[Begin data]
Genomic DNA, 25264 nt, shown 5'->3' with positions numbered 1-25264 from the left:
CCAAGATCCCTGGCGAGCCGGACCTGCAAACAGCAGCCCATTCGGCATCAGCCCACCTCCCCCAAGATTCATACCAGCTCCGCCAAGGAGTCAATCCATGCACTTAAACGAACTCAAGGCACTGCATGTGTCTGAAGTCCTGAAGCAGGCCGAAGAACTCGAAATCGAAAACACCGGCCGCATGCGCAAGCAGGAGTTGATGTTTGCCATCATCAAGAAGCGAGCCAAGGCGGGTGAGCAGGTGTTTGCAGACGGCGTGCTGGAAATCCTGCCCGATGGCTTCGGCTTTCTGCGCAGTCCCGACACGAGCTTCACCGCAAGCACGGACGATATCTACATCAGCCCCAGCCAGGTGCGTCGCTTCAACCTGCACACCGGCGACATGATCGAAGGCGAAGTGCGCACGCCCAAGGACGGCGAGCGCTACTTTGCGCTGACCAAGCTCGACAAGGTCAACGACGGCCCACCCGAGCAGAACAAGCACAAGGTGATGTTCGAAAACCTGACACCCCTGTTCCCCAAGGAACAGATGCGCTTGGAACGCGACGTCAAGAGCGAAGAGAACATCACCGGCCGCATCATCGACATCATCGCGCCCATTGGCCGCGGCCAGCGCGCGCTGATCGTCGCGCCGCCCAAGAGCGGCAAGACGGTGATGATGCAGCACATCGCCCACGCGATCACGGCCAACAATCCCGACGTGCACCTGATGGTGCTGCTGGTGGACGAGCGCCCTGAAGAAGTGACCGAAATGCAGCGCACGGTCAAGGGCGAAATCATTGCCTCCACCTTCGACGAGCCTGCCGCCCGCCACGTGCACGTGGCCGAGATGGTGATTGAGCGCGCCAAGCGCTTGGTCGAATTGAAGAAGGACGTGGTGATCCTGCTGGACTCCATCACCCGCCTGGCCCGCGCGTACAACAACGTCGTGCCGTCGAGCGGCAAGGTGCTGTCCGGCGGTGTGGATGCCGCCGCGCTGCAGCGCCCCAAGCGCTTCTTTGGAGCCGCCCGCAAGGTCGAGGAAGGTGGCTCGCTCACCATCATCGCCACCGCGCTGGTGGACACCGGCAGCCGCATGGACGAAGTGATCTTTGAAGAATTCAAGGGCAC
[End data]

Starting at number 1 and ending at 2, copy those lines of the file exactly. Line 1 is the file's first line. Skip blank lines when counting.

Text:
Genomic DNA, 25264 nt, shown 5'->3' with positions numbered 1-25264 from the left:
CCAAGATCCCTGGCGAGCCGGACCTGCAAACAGCAGCCCATTCGGCATCAGCCCACCTCCCCCAAGATTCATACCAGCTCCGCCAAGGAGTCAATCCATGCACTTAAACGAACTCAAGGCACTGCATGTGTCTGAAGTCCTGAAGCAGGCCGAAGAACTCGAAATCGAAAACACCGGCCGCATGCGCAAGCAGGAGTTGATGTTTGCCATCATCAAGAAGCGAGCCAAGGCGGGTGAGCAGGTGTTTGCAGACGGCGTGCTGGAAATCCTGCCCGATGGCTTCGGCTTTCTGCGCAGTCCCGACACGAGCTTCACCGCAAGCACGGACGATATCTACATCAGCCCCAGCCAGGTGCGTCGCTTCAACCTGCACACCGGCGACATGATCGAAGGCGAAGTGCGCACGCCCAAGGACGGCGAGCGCTACTTTGCGCTGACCAAGCTCGACAAGGTCAACGACGGCCCACCCGAGCAGAACAAGCACAAGGTGATGTTCGAAAACCTGACACCCCTGTTCCCCAAGGAACAGATGCGCTTGGAACGCGACGTCAAGAGCGAAGAGAACATCACCGGCCGCATCATCGACATCATCGCGCCCATTGGCCGCGGCCAGCGCGCGCTGATCGTCGCGCCGCCCAAGAGCGGCAAGACGGTGATGATGCAGCACATCGCCCACGCGATCACGGCCAACAATCCCGACGTGCACCTGATGGTGCTGCTGGTGGACGAGCGCCCTGAAGAAGTGACCGAAATGCAGCGCACGGTCAAGGGCGAAATCATTGCCTCCACCTTCGACGAGCCTGCCGCCCGCCACGTGCACGTGGCCGAGATGGTGATTGAGCGCGCCAAGCGCTTGGTCGAATTGAAGAAGGACGTGGTGATCCTGCTGGACTCCATCACCCGCCTGGCCCGCGCGTACAACAACGTCGTGCCGTCGAGCGGCAAGGTGCTGTCCGGCGGTGTGGATGCCGCCGCGCTGCAGCGCCCCAAGCGCTTCTTTGGAGCCGCCCGCAAGGTCGAGGAAGGTGGCTCGCTCACCATCATCGCCACCGCGCTGGTGGACACCGGCAGCCGCATGGACGAAGTGATCTTTGAAGAATTCAAGGGCAC